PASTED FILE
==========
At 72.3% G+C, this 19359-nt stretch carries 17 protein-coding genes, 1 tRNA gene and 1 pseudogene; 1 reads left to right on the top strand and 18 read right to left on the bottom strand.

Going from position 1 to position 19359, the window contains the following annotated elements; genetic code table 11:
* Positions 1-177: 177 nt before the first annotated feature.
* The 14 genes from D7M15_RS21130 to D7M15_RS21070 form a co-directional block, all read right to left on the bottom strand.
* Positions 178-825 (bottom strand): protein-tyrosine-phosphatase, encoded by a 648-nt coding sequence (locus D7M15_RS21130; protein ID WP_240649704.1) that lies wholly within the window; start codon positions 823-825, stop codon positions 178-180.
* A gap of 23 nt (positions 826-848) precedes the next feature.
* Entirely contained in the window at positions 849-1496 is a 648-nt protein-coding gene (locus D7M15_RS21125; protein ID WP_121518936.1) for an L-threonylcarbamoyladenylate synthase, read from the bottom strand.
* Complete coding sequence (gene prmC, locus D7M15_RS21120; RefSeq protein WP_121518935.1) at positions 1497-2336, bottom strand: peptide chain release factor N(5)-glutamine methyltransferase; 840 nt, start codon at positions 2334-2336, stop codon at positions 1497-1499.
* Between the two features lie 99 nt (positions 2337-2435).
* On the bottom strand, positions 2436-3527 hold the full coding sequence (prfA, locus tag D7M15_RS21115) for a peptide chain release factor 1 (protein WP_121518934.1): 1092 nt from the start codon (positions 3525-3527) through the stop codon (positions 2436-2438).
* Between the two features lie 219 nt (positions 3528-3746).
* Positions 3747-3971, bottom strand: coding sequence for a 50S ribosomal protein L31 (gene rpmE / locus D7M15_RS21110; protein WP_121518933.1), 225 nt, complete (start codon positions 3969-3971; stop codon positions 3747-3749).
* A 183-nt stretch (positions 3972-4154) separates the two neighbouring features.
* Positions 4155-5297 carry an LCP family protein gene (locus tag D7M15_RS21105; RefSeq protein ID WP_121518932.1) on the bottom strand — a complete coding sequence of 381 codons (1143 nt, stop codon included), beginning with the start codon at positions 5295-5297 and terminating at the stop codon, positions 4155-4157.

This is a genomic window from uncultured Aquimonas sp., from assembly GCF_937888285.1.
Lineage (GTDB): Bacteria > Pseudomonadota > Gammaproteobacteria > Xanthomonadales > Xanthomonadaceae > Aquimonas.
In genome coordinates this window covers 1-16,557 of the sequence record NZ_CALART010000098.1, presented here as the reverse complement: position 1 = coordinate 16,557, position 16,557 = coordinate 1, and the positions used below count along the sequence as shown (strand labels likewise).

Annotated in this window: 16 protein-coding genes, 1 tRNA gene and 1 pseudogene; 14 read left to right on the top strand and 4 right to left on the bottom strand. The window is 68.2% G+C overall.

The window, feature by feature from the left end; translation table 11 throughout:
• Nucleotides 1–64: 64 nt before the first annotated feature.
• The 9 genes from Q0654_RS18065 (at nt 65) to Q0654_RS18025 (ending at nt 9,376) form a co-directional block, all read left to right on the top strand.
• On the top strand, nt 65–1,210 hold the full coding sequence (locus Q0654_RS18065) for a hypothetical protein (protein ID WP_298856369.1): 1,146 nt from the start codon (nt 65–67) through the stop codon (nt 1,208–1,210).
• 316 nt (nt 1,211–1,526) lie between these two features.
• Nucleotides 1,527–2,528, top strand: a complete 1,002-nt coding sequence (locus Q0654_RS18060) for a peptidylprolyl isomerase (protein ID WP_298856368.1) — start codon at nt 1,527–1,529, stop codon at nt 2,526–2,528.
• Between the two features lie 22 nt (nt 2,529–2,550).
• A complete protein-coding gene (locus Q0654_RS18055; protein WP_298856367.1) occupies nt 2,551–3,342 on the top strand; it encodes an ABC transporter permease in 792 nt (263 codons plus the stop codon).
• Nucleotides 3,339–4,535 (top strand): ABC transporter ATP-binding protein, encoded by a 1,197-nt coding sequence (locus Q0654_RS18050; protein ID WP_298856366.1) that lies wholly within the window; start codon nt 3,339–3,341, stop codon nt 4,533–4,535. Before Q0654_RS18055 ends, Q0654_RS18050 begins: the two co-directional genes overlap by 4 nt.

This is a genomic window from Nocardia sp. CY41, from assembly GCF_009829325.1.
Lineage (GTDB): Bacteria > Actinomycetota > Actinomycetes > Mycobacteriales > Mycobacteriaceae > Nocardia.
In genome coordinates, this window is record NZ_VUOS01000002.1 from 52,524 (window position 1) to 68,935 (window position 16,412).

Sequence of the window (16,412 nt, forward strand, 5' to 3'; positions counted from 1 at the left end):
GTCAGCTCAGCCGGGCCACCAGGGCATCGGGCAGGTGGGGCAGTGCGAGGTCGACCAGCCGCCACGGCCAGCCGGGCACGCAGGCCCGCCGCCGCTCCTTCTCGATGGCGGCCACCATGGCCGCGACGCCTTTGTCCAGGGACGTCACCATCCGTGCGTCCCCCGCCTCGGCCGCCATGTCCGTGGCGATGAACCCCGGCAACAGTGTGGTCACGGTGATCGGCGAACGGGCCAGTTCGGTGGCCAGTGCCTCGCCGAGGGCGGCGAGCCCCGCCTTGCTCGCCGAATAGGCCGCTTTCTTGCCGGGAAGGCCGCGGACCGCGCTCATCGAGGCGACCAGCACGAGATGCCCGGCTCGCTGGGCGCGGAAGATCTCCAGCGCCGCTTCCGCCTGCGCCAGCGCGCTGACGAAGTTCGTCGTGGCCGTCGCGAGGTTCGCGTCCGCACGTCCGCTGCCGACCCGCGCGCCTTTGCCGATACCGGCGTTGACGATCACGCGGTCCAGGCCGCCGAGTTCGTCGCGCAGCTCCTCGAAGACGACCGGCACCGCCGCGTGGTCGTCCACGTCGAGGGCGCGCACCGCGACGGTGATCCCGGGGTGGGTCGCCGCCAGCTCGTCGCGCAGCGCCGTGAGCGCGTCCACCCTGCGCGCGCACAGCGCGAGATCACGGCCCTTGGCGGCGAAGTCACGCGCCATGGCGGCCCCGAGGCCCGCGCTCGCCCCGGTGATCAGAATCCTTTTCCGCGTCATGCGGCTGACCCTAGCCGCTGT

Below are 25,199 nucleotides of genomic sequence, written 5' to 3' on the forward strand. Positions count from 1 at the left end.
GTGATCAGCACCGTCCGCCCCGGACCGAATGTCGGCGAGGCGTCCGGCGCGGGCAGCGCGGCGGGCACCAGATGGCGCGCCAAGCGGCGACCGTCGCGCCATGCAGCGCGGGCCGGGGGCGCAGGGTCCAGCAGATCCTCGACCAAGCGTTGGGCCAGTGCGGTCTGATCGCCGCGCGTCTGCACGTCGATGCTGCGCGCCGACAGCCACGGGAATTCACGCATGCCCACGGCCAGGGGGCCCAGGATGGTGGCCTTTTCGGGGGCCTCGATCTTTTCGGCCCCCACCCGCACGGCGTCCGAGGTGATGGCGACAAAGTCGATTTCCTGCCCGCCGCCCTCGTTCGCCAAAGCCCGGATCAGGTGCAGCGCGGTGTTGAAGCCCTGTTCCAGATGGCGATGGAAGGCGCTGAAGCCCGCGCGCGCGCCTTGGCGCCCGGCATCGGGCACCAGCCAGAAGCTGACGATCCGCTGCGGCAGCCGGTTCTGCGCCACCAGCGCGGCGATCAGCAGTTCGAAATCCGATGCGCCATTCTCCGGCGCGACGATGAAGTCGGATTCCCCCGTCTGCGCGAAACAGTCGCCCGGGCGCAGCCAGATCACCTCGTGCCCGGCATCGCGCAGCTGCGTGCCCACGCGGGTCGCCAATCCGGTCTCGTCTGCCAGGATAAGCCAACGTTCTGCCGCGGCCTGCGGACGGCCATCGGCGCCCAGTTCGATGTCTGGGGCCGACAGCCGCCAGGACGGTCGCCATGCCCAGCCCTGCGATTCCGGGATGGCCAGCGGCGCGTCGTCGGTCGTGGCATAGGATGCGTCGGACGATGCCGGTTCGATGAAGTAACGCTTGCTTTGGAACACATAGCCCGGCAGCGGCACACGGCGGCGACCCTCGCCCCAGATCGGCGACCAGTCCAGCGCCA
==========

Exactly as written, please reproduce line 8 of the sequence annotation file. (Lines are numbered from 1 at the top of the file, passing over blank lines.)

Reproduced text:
* Complete coding sequence (gene prmC, locus D7M15_RS21120; RefSeq protein WP_121518935.1) at positions 1497-2336, bottom strand: peptide chain release factor N(5)-glutamine methyltransferase; 840 nt, start codon at positions 2334-2336, stop codon at positions 1497-1499.